Originally published in The Daily Star.

Brishty, a 12-year old girl, is in class 5. At this early age her parents decide to marry her off to a man three times older to her. We all have an idea how such stories end. In Bangladesh, child marriage is a problem.

The aforementioned story, however, had a different ending. Brishty's marriage was stopped by a youth group functioning in Mirpur Bauniabadh area. This is a part of Save the Children's Child Friendly Local Governance (CFLG) programme which aims for turning rights into realities in Bangladesh.

The members are young, dedicated individuals working for social change in their own community. From child marriage to health awareness programmes, education for poor students to vocational training courses – all are carried out by this group of young people with the help of local government body and development organisations.

This young group is conducting different activities like street dramas and training sessions to raise awareness on child marriage among other social issues. People from the local communities attend these sessions with eagerness. Through these initiatives they try to portray the adverse effects of child marriage and other social issues adjacent to this. Currently there are about 104 members working in five blocks of Bauniabadh. Due to their strong advocacy against child marriage the community has been declared a “child marriage free area” by the local ward commissioner.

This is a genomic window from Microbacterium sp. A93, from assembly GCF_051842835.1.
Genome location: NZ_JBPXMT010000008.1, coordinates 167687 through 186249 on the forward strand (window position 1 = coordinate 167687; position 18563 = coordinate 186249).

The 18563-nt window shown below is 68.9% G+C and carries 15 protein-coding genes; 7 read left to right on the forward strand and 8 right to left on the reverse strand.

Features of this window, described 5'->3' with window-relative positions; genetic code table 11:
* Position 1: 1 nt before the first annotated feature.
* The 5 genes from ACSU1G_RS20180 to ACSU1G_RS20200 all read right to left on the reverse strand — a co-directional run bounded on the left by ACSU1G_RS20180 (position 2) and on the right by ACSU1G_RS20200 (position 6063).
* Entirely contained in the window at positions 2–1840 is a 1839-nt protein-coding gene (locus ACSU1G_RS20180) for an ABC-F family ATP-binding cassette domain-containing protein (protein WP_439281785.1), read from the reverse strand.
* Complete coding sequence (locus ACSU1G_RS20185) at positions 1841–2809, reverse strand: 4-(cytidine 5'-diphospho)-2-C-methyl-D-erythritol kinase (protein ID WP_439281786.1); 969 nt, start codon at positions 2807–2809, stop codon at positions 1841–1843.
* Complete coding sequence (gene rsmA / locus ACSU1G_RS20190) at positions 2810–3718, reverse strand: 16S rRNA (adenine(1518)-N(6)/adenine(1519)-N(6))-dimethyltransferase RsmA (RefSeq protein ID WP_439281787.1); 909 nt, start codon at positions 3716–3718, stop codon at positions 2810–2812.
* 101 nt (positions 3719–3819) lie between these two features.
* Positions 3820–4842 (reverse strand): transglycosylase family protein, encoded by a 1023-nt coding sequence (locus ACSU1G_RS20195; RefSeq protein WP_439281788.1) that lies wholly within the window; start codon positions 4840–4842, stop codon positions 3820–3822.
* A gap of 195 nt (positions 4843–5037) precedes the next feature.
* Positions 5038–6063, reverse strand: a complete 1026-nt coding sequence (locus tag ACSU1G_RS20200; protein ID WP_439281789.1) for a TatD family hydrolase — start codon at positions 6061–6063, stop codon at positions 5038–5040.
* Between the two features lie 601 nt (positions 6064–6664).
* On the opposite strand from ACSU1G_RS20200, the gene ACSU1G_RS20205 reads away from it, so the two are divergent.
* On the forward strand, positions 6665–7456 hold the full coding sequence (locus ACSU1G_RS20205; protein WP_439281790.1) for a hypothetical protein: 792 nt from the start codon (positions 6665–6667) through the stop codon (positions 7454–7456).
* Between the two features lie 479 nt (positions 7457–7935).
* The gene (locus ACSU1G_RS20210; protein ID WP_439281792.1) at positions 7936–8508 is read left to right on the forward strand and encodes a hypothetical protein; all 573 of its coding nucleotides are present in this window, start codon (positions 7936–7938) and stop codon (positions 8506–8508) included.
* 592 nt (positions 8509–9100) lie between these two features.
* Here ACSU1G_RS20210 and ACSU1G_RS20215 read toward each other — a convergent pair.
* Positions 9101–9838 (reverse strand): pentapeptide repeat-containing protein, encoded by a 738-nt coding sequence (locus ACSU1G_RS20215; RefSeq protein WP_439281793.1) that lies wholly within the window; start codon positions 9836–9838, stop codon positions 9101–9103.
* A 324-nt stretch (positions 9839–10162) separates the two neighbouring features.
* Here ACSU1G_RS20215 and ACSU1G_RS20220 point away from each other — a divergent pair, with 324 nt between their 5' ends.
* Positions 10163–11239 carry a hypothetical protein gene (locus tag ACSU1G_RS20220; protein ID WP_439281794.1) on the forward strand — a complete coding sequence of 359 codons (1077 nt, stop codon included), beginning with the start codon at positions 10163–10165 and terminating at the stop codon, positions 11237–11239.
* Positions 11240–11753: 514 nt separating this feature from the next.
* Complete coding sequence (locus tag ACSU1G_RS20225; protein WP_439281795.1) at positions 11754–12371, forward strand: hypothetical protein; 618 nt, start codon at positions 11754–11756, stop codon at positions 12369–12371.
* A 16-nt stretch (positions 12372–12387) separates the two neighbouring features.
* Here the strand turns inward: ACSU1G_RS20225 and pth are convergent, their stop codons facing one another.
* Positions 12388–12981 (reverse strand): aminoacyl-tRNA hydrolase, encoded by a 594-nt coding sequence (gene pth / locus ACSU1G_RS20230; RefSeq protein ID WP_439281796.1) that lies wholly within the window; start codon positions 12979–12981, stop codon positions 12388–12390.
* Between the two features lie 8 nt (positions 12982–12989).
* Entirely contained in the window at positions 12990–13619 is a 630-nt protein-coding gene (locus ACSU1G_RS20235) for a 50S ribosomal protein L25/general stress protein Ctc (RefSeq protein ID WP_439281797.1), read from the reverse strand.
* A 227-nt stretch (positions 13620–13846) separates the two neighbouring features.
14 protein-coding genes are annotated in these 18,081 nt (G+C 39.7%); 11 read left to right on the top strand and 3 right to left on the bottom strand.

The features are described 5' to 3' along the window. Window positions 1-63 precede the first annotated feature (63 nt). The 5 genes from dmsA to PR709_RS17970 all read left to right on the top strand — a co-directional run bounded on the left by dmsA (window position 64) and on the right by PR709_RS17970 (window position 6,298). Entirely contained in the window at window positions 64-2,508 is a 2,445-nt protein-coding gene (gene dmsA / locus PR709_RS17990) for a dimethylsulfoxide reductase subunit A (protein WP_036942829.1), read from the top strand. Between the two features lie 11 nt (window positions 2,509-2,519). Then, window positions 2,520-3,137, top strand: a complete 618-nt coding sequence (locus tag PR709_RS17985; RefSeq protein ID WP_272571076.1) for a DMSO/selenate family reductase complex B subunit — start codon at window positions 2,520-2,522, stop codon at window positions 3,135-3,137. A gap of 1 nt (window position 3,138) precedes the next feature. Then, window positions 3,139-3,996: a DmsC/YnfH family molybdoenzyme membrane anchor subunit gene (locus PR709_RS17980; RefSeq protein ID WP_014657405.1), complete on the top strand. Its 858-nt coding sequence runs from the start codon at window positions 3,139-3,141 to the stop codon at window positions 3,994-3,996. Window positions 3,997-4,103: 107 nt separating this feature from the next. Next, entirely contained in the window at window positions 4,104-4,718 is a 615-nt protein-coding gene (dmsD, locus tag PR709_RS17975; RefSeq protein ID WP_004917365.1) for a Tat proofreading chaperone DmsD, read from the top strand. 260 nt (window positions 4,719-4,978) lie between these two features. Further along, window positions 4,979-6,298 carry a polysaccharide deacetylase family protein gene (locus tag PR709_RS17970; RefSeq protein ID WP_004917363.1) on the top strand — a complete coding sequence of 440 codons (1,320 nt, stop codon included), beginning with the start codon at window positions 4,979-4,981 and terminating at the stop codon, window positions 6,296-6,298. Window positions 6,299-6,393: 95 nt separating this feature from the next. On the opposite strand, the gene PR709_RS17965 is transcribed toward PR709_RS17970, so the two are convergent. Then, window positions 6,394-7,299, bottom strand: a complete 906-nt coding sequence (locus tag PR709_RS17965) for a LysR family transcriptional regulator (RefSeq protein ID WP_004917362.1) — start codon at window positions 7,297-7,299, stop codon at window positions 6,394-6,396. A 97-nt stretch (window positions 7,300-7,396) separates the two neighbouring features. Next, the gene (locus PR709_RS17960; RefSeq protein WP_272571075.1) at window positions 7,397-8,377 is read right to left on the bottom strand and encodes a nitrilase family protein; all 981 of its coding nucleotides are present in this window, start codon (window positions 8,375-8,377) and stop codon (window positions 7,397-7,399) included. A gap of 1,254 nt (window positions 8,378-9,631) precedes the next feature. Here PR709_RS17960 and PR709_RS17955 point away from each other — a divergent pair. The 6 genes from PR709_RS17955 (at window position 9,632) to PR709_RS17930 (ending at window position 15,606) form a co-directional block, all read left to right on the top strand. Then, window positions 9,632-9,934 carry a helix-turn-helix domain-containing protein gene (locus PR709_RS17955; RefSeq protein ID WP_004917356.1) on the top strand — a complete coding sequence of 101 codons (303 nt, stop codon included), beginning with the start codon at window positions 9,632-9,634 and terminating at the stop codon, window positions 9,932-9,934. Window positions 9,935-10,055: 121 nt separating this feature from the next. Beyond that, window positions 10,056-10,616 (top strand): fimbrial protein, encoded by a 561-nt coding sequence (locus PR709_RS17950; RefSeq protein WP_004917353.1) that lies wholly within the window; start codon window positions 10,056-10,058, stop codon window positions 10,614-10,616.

“Parents need more counselling regarding child marriage. We have already conducted meetings and slowly but steadily it is contributing to change their mind-set,” says Rokon, a second-year student at Bangabandhu University College, also a youth volunteer.

From homes to government, societies to institutions, many tend to overlook the youngsters, leading to less attention paid towards their growth. Conversely, the case of Bauniabadh allows children and youth to be empowered. Now the local government, families and the community rely on them due to their persistent work towards positive changes. 

“Activities like vocational training on tailoring and electronics are offered in the community. We also help students who could not continue their studies due to different obstacles. We counsel with teachers, arrange for tuition waivers and also collectively provide money to them,” explained Sharmin, a first-year Accounting student at Shahid Zia Mohila Degree College.

The story of this youth group is no magical tale from Hogwarts, but a very real one carried out with real life actions. They are the leaders who are sweeping away ill practices from their society and protecting their community from harmful consequences. 

These young members intend to spread these changes throughout the entire Mirpur area and believe that the positive changes will ripple across the city if such work can be replicated with proper guidance and care.